I’ve written about princesses before. I care a lot about the messages I send my kids and that they receive. I care a lot about supporting their interests. Before my three little individuals showed up to challenge everything I once believed about parenting, I had some pretty opinionated opinions about things like parenting. How quickly those were all stripped from me.
One of my ideals had to do with princesses and helping any daughter I had avoid the princess trap – I would never allow those misshapen Disney harlots into our house! But of course, never say never. As luck would have it, my darling son introduced us to the Disney princess phenomenon and his small sister took up that pantheon of goddesses with Enthusiasm. So it goes.
Kids bring their own agenda to the table and it is our job to help them learn about the world through their interests. Hopefully I can use their interests to teach them good lessons about being good people.
Princesses are not inherently evil. What we teach our girls, or let them passively absorb, about Princesses is pretty sinister. But we can choose what we want to direct our kids’ attention to when we interact with the Princess story. We do not need to be stuck in the “classic” messages in this image.
Images like this, that perpetuate the idea that Princesses are somehow inherantly damaging to our daughters make me angry. Because it seems like everyone has missed the lessons that are available. So let’s break it down, one at a time.
The prince doesn’t protect Snow White. He saves her, but he’s actually not there when she needs protection. She runs into the woods and learns to support herself by trading her skills (housekeeping – a seriously valuable skill set that everyone should have) with those who can benefit from them. She is cheerful in the face of adversity and makes the best of a horrible situation. That’s pretty cool.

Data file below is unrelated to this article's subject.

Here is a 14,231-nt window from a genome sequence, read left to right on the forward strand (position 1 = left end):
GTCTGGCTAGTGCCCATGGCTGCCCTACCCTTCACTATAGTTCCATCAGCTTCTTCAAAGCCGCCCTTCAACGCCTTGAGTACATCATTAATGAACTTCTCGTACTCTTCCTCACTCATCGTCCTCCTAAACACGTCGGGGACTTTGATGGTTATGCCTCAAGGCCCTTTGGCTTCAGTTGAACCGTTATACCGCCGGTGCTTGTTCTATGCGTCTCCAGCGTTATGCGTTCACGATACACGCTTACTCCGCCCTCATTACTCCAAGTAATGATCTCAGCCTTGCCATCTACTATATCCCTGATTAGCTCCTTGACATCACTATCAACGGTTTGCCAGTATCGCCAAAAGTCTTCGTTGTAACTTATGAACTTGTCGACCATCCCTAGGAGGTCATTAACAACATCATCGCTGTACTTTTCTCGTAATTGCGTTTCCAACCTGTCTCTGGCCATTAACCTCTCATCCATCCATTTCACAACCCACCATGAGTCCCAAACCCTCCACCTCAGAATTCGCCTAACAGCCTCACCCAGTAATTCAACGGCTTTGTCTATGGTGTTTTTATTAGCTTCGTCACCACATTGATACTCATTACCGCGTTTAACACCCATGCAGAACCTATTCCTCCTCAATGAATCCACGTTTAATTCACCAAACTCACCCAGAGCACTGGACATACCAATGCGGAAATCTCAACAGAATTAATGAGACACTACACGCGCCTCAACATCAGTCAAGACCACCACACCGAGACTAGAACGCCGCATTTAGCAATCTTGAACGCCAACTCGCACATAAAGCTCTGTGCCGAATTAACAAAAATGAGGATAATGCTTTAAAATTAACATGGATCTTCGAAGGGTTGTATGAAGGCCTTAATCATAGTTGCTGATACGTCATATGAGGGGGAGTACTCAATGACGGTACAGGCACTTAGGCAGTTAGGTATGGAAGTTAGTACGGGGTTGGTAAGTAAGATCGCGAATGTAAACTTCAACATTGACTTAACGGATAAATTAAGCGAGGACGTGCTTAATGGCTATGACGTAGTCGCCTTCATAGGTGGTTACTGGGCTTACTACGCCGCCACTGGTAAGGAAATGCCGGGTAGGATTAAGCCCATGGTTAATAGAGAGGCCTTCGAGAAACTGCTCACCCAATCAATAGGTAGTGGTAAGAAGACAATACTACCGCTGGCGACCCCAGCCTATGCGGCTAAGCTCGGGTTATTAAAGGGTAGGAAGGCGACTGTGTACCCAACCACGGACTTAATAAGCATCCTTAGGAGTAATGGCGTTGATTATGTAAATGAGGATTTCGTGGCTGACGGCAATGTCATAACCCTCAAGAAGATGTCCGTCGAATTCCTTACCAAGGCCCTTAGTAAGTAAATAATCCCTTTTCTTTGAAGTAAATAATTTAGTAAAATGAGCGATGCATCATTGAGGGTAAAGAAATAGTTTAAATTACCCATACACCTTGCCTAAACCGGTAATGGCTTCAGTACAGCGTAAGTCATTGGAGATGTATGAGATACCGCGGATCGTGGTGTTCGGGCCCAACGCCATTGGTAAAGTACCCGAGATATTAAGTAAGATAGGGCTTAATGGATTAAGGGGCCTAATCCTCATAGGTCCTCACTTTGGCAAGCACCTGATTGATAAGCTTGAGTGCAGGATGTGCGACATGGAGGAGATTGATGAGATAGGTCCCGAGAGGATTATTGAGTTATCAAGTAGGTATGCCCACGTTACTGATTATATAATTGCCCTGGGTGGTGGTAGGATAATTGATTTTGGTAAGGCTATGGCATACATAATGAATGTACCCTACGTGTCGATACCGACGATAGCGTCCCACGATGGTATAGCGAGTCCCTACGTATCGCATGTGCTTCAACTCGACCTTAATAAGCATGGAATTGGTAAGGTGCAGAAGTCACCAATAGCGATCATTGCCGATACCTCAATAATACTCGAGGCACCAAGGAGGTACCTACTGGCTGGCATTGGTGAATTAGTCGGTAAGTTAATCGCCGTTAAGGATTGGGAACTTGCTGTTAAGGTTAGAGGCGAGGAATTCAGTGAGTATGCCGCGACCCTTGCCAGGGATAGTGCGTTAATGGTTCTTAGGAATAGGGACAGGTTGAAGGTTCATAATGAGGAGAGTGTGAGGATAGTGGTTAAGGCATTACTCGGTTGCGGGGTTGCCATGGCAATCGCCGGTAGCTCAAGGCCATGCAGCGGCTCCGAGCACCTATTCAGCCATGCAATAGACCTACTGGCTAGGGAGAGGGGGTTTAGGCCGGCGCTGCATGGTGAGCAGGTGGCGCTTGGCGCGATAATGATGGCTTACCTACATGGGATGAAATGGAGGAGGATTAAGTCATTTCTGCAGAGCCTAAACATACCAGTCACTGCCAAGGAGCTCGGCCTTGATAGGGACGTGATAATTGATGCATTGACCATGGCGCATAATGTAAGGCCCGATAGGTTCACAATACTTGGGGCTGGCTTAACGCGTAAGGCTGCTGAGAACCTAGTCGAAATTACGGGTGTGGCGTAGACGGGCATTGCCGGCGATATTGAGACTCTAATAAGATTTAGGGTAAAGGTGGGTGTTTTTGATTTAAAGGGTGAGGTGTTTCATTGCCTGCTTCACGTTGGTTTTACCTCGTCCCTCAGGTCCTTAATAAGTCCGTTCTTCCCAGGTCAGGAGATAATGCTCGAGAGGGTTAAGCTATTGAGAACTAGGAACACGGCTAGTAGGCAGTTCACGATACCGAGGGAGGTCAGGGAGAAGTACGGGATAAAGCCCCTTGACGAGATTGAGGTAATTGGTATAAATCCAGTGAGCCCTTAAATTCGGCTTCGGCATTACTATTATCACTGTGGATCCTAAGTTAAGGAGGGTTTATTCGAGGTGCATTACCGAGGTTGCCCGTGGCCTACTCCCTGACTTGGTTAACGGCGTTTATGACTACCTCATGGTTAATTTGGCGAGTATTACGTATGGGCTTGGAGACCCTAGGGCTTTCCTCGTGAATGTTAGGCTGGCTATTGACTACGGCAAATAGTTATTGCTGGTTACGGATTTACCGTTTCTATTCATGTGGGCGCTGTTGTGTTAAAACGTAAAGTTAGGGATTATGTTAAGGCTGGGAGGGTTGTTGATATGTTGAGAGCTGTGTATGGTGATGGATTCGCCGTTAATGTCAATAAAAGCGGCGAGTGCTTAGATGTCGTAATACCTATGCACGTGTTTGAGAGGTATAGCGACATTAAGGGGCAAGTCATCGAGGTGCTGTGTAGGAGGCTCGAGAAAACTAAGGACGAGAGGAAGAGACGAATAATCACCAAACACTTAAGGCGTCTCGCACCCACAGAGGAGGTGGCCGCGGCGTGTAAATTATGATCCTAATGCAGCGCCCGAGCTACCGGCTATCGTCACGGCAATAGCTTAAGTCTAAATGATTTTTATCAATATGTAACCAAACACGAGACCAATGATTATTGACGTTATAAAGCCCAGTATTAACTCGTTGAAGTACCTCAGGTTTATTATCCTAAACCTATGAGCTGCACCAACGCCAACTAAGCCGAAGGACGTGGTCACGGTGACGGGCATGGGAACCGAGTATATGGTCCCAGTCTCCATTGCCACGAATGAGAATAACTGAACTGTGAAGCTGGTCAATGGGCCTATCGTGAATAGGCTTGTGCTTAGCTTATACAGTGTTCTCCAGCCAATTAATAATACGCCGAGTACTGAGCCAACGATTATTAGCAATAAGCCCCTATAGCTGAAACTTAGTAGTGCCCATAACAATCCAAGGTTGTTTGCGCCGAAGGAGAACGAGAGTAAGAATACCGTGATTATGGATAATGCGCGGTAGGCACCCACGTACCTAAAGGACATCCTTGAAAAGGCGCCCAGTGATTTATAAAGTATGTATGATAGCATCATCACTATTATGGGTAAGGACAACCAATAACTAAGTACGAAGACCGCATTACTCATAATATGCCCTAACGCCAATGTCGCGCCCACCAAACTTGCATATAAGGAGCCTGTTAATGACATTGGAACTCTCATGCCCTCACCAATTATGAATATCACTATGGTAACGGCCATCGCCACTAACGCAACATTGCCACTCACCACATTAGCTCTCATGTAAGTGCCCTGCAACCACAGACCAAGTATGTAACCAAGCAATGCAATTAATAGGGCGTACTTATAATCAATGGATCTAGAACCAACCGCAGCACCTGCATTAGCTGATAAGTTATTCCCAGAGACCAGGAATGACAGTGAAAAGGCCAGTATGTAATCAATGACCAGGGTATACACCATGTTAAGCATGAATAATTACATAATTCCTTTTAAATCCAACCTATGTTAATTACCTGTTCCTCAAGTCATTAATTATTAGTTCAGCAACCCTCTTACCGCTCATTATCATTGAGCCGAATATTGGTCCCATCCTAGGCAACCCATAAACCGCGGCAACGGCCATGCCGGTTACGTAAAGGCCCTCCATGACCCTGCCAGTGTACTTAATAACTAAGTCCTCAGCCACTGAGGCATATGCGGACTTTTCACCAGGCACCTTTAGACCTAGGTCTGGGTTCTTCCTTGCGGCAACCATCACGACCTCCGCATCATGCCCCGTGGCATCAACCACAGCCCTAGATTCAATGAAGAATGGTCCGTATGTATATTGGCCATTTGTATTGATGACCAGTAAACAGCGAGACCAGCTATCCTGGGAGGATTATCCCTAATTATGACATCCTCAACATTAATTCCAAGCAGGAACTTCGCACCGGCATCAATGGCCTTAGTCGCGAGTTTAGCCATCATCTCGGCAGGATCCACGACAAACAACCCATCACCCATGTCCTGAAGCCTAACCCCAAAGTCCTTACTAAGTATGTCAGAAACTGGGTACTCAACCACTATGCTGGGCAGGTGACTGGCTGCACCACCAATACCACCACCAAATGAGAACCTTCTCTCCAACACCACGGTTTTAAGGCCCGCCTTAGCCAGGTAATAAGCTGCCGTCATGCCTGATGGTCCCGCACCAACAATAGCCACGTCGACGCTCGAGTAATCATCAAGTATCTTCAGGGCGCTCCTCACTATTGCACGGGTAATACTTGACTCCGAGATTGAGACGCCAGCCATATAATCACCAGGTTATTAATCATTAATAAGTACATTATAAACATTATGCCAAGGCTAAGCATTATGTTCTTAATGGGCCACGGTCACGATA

When she finally realizes that her mariageability is her only asset and that the law governing her is unfair, she runs away. She rejects the premise that she is only a bride. She adventures and fights with Aladdin and at the end of the movie, her courage gets an archaic law changed.
The only person absolutely obsessing over Belle being the most beautiful is the villain Gaston. And he falls from a turret. Of course Belle is beautiful. It’s the title of the story. But she’s also brave – rescuing her father at her own peril. She’s compassionate – caring for Beast when he is injured. She’s a rebel and doesn’t care about other’s narrow judgements – reading and learning when women are clearly not encouraged to do so. These things are all a part of what is inside Belle’s heart. Just as Belle learns to look deeper than the Beast’s appearance, everyone in the story can look past Belle’s appearance and see what a clever, brave, and loving person she is. Everyone except Gaston, of course.
Like Snow White, Cinderella faces up to an awful life with dignity and courtesy and kindness. She finds joy where she can. She takes good care of those around her. Sure, she goes to the ball and the Prince falls in love with her. I know it is totally far-fetched. But so often good things happen to people who look for the good in all situations – if only because they can frame their situation positively. It takes a strong person to stay positive the way Cinderella does.